Something fabulous blurred past with a compliment, "Ludlow. J. Crew. Correct? Looking right, Mal."

Malaki smiled back at her and caught a quick glimpse of her behind while she walked away. I looked down at my crumpled H& M dress and suddenly felt a little insecure.

"Oh, you have it like that? I see."

"Sometimes, but I've been single for a while. I'm turning 28 this month. I've thought that it might be time to settle down."

I looked up at him, avoiding his perfect chestnut stare, "Is that right?"

He licked his lips, "Yeah. I need someone smart, ambitious, creative, beautiful, mysterious..."

He touched my arm while he spoke. The room suddenly seemed empty. I wanted to fill the spaces between his adjectives, with something. I just didn't know what, yet. 

After watching Karam do a tipsy dance to the reggae that now filled the room, after Glasper and his band left, and several introductions to Malaki's friends, I started to think about Free Verse. I wondered what was on their schedule for tonight. Malaki was conversing with a group of other publishing folks, when I grabbed my coat and whispered to him that I was leaving.

He stepped away from the conversation, "Do you need a ride home?"

"No, I'm fine. I think I'm going to head over to Free Verse and get some coffee and a new book." 

He put his arms out, asking for a hug, "C'mon. Bring it in."

I laughed, he'd clearly had a little too much to drink. I hugged him. 

Walking into Free Verse, felt like coming home. Mr. Mills was behind the register, in the bookstore, and I gave him a fist pound upon entrance. 

"Jai! Looking more like your momma everyday, girl."

"That's what they keep telling me, sir."

I could hear noise coming from the performance space, on the second floor, "What's going on tonight?"

Mills took the money from the register and placed it in a small blue bag, for deposit, "Jones is having his reading. Just dropped a book today."

I didn't know who Jones was, but I was always down to support a new author. I crept upstairs and found a seat, in the back. There were black and white books stacked in a corner, a girl sat next to them on guard and took twenties from folks who couldn't wait to buy one. The host stood at the microphone urging the author to come back up and read one more excerpt, before it was time to go. 

"I've been bugging him all night and he's agreed to give us one more. Ladies and Gentlemen, put your hands back together for Damali Jones." 

I watched Damali get on stage and finally put two and two together. Damali Jones. 

He stood in silence at first, looking crisp and pure. Playing with the cross that hung on the v-neck collar of his white tee, he spoke into the mic: 

She’s from a small town.
Depending on what side of the fence you stood on,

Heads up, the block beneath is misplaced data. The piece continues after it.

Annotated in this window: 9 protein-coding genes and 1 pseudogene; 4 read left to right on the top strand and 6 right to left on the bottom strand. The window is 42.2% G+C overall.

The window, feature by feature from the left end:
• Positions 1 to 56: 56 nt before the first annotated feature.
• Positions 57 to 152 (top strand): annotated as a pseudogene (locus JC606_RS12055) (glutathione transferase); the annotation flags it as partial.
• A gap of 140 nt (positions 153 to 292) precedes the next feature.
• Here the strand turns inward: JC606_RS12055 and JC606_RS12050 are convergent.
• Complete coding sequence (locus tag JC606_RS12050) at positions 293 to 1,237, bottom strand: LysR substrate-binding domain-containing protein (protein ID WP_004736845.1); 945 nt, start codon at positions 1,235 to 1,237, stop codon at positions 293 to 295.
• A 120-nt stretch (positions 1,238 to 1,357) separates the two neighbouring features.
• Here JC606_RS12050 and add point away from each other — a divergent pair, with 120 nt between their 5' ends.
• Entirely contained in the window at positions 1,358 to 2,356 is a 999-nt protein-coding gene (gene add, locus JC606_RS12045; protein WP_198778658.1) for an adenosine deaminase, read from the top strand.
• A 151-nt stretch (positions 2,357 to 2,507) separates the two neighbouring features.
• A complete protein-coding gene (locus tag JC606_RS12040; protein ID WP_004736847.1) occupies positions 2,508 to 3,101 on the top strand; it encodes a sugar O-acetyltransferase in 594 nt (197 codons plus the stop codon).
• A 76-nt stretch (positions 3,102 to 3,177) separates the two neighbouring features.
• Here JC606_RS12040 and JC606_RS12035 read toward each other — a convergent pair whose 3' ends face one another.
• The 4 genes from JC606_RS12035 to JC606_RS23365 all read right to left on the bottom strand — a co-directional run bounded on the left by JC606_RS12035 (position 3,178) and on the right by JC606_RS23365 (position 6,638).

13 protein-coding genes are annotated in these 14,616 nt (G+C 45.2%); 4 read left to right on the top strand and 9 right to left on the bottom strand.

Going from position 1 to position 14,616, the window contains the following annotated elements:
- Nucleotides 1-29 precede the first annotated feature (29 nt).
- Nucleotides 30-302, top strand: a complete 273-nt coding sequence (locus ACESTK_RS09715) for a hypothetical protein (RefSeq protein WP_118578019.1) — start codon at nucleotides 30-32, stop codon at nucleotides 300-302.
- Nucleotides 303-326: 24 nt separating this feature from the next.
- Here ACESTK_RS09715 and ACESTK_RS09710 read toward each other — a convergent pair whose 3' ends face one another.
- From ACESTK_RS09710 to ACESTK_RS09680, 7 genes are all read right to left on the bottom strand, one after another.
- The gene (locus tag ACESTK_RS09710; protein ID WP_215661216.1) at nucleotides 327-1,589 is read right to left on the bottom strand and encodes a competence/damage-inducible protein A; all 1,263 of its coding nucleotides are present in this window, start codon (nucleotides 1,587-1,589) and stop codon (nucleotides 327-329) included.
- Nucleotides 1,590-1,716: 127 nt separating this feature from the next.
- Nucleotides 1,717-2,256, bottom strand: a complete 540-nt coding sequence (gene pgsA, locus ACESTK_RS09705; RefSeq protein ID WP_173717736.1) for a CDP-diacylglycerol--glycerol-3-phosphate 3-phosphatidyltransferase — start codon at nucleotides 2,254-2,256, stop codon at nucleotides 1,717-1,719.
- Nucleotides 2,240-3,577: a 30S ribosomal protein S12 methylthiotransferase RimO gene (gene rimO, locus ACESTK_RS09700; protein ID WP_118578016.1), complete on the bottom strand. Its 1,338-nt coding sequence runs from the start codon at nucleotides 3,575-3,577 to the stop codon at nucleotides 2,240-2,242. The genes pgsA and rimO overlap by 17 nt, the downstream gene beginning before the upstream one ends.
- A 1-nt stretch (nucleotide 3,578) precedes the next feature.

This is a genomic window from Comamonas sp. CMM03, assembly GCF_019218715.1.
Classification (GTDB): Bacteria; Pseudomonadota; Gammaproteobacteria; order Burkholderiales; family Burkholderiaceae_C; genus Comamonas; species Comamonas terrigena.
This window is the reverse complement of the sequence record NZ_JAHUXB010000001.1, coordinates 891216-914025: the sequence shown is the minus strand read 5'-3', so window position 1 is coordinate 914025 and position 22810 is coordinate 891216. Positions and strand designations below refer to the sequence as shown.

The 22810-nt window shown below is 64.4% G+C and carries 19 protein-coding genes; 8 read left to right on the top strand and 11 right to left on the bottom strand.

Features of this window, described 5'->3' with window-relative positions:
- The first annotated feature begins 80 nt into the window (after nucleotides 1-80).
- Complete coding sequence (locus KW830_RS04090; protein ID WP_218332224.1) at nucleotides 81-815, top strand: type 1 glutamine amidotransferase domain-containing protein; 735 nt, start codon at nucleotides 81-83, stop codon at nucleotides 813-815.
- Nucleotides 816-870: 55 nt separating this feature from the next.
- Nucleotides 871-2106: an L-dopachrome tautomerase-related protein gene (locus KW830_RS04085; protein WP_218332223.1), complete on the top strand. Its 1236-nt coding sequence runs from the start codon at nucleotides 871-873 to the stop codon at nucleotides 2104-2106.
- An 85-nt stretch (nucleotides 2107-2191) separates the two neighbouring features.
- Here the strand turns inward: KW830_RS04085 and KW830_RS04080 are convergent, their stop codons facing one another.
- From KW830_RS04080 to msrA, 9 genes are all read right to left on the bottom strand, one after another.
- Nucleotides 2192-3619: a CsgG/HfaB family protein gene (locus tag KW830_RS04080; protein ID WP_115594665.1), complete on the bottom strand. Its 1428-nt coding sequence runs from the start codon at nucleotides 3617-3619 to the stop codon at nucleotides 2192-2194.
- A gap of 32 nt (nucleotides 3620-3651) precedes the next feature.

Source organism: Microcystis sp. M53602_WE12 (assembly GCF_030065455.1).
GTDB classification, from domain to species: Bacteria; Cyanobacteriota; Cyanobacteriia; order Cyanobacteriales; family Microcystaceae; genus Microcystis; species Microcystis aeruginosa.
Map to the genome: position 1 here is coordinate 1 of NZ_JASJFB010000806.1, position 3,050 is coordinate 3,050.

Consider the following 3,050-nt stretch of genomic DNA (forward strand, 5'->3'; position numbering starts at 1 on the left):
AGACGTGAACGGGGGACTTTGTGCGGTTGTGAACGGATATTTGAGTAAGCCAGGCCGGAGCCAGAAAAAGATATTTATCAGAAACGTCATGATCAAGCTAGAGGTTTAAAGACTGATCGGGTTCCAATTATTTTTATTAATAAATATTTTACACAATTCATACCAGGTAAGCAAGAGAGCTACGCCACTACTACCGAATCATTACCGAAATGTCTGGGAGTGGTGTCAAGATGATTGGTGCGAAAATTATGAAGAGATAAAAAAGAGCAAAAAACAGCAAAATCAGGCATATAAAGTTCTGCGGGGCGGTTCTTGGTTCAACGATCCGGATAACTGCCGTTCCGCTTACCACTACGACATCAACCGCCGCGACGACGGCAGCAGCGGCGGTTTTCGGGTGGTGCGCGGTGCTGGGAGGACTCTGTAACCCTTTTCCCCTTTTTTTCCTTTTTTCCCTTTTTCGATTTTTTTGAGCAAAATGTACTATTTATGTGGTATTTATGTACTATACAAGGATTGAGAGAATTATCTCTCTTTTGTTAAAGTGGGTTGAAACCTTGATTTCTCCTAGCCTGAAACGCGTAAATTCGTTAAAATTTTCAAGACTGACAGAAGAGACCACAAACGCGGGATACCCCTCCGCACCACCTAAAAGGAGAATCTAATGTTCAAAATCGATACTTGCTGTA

You were home,
Or somewhere far away.

But no one ever left.

Her mother vowed
She would be different

Enrolled her into performing arts high school
Tuition scraped off dinner plates,
They sent her off to college
On a full stomach

But she was hungry.

Parties, boys, and the occasional girl
Dissolved between part-time jobs
And school work
Someone had to pay the difference
That someone had to be her

Living life in a blur,
She kept responsibility on (lock)


Locks, the color of fire,
drape her butterscotch neck
Like sweets set ablaze

Ring through her heart shaped lips
She knew nothing of love,
Degree in one hand
Burden in the other
Her past somewhere in her sleeve

An uncle,
Who disguised incest with playtime
And cousins
Who needed help to meet
Childhood orgasms

Her art,
Performed and perfected

She walks university halls with her head down
Mumbling whispers,

“I don’t belong here.”

Pummeling dorm walls with her fist
Claustrophobia of her memories
Catching up with her

She feels (lock)ed in

White lines replace
(or sit on top of)
She snorts her release

Roommates worry,
She promises to kick/sniff the habit

“Don’t worry, I got this on lock.”

Tardy and absences
Grades faltering
Lectures with the store supervisor

“How could you forget to lock up?”

Questions become literal
She opens up shop
Craig-listing her attributes
For the world to see

Re: I bet you can’t find a lower price than this

Craig is a white man with a wife
And two kids
Who balances his checkbook,
Like his junk on prostitutes

He knocks at her front door
Arrangements made
Chastity forgotten

She lets him in
The door (locks)

a graying man unzips,
demands that she (locks) lips with it

Her knees lock into position
One she knows all too well
Her locks, fly back and forth for dear life,
like the two-hundred dollars she needs for rent
depends on it

He tells her to “come,” after he’s done so

“Sit here, so I can look at you.”

He all too pleased,
Grins as he leaves

Forgetting to (lock)
The door behind him

Allowing the shame
To sift into the January wind
Money flickering like light leaves
On the nightstand

She cannot look in the mirror.
Pulling at her dreads,
A hyperbole for what she will feel in the morning,
A (lock) of hair falls to the ground

as does she

she’ll do anything to keep from going home
anything to be the first in her generation to progress
she will dance with success

otherwise, there is no movement
stuck where you started
tight position

a complete stop

closed mind
closed heart
closed opportunity

closed everything


So much talent.

The crowd applauded him and several folks got up to grab his book. The host got back up on stage, "Grab a copy of "Sever" and make your way out, after you get it signed. Y'all know the deal." 

I waited for Damali to engage with his prospective readers. He signed each book with care, took pictures with people, and gave dozens of smiles. He was some kind of awesome, tonight. I was the last to get my book signed.

He looked down at the open book, "Who am I making this out to?"


He looked up and smiled, "Good girl. How are you?"

"I'm great, just waiting for my signature."

He leaned back in his chair and smiled, "Anything else?"

I bit my lip and held back on what I really wanted to say, "I also want to know how you know my dad."

After Damali packed the rest of his books up, said thank you to Mr. Mills, and helped to close the store, I walked him out. While walking through the foyer I inquired about my father again.

"He was like the father I never had. A mentor, if you will."

Damali continued to the door, but I stopped him.

"I was always with my dad. How am I just meeting you now?"

Damali pushed the door open despite my protest, "Your dad was very protective of you, Jai. He kept you away from where he was from, but he always came back to see us. He always came to see me." 

We walked down the steps and as I got ready to ask another question, I saw Malaki waiting at the corner. Once he saw me, his eyes lit up. He walked towards us and took my, now heavy after purchasing three of Damali's books, purse from my arm. 

Malaki spoke, "I'm going to put you in a cab and ride home with you. I can't have you taking the train this late."

Damali looked Malaki up and down, "Gonna introduce me to your friend?"

I looked at the both of them. Malaki was headed to drunk, and Damali was sober and annoyed. 

"Malaki this is Damali. He's...he's...a friend of my dad's." 


You can find Erica's books, here.